Now for the digital Pagan community. I love y’all.  I really do.  But I got to break it to you.  Sometimes you’re full of shit.  Daily I see blog and Tumblr posts what are under researched, don’t cite sources, and full of misinformation.  Yes, I work in higher education and I take proper sourcing a lot more seriously than a lot of other people do.  But how are people supposed to develop their own point of view and personal gnosis if they don’t who where the information they’re reading is coming form.  And yes I an guilty of this too.  Even more seriously, I have noticed a tendency on social media to treat Paganism and Witchcraft as a fandom.  From my perspective it is disrespectful to treat a faith the same way a witch treats their love of Doctor Who and Supernatural.  I applaud and encourage witches using the craft and Paganism as inspiration for works of art and to share their creations online.  I just think there is a line that gets crossed sometimes, especially when practitioners portray their craft as a hobby instead of a faith commitment.  I also understand why older Pagans get offended by the irreverence online.

Yes, do both the online and IRL Pagan communities have their issues?  Yes.  But that’s not the point.  Both communities are beautiful and vibrant and support people’s practices.  They are a source of light and strength.  The tendency to tear the other community down is unfortunate and I hope is only a phase.  In the long term, the Pagan community on a whole needs both to survive and to grow.  It is time that we start seeing people in both camps advocating for both the digital and real life Pagan communities.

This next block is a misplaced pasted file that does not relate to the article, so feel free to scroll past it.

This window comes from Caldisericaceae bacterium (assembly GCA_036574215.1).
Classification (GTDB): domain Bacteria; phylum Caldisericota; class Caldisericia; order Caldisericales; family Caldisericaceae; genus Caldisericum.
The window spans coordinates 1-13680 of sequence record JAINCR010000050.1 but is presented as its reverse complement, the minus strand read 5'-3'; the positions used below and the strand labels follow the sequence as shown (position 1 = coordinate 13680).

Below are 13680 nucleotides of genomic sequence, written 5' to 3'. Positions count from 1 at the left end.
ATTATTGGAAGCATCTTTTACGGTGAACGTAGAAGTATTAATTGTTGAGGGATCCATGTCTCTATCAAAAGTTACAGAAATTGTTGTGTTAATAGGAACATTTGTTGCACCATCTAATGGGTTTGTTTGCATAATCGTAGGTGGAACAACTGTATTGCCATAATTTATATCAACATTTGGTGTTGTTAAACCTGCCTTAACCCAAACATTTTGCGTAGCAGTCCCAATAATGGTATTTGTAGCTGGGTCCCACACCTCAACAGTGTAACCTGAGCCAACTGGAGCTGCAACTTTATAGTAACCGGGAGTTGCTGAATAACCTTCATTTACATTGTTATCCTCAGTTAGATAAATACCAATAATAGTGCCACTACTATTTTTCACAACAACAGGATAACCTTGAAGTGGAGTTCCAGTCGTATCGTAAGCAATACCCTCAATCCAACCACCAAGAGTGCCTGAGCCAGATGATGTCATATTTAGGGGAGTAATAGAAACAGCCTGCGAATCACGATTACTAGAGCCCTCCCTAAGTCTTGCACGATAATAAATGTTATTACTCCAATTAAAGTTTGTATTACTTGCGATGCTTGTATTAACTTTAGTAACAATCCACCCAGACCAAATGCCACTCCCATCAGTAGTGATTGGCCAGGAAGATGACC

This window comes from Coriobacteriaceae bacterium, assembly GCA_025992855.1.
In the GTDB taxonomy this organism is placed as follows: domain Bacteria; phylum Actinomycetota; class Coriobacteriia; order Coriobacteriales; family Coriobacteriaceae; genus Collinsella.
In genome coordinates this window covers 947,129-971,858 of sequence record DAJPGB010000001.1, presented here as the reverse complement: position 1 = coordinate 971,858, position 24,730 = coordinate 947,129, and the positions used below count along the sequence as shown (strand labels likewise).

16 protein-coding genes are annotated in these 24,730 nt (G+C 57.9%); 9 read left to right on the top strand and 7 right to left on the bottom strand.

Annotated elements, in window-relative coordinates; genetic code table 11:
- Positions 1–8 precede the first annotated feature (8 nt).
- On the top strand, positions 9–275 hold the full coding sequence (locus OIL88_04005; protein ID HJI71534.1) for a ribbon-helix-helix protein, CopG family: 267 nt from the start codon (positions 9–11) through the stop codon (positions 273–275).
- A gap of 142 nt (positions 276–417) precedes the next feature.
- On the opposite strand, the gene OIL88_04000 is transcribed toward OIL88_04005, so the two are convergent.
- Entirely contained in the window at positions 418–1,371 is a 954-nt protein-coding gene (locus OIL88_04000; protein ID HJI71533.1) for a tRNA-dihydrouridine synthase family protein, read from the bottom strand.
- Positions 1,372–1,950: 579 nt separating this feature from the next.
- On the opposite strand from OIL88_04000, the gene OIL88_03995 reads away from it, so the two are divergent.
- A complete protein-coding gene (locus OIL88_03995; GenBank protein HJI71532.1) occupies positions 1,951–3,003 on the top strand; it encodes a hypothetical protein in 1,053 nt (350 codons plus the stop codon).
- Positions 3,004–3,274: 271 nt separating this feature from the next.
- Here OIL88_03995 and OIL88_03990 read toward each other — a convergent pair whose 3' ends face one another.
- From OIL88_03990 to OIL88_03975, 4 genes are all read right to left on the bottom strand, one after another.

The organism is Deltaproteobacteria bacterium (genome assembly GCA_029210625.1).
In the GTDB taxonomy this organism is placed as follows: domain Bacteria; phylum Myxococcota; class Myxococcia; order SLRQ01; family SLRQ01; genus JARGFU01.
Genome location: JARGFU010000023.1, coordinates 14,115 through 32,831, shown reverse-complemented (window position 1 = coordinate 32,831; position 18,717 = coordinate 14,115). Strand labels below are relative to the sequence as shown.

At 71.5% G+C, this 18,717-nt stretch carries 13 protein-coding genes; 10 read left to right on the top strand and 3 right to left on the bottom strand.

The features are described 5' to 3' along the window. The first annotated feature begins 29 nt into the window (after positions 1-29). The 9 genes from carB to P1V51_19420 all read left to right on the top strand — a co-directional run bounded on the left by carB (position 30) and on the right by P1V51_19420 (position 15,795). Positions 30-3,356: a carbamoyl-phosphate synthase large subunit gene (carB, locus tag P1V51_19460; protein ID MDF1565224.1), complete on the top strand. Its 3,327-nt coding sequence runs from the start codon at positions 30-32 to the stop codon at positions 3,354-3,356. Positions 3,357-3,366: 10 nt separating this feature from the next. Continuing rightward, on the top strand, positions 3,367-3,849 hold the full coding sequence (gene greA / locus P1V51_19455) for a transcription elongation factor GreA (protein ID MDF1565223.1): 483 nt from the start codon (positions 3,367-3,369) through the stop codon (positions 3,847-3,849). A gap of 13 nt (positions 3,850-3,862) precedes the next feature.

I am interested in my readers’ opinions on this topic.  Please comment below!

© Ariadne Woods

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3 thoughts on “The Great Pagan Divide

  1. Great post and I think you brought up some very valid points.

    Outside of my coven and tradition, I haven’t been very involved with the overall pagan community, however I have been making an effort to get more involved by taking more workshops/classes and our trad will be holding a booth at our local Pagan Pride Day in November. So while I haven’t experienced many of these issues myself, I do believe they happen.

    There is a fundamental problem in our society that allows some men to feel entitled and to seek ownership over women. Sexism is rampant, but it is not limited to the pagan community and I wouldn’t argue it’s even more prevalent there. I would agree sexism often shows up in a unique way compared to other spaces – for example, claiming sex is required for initiation or suggesting that a real witch must practice sex magic.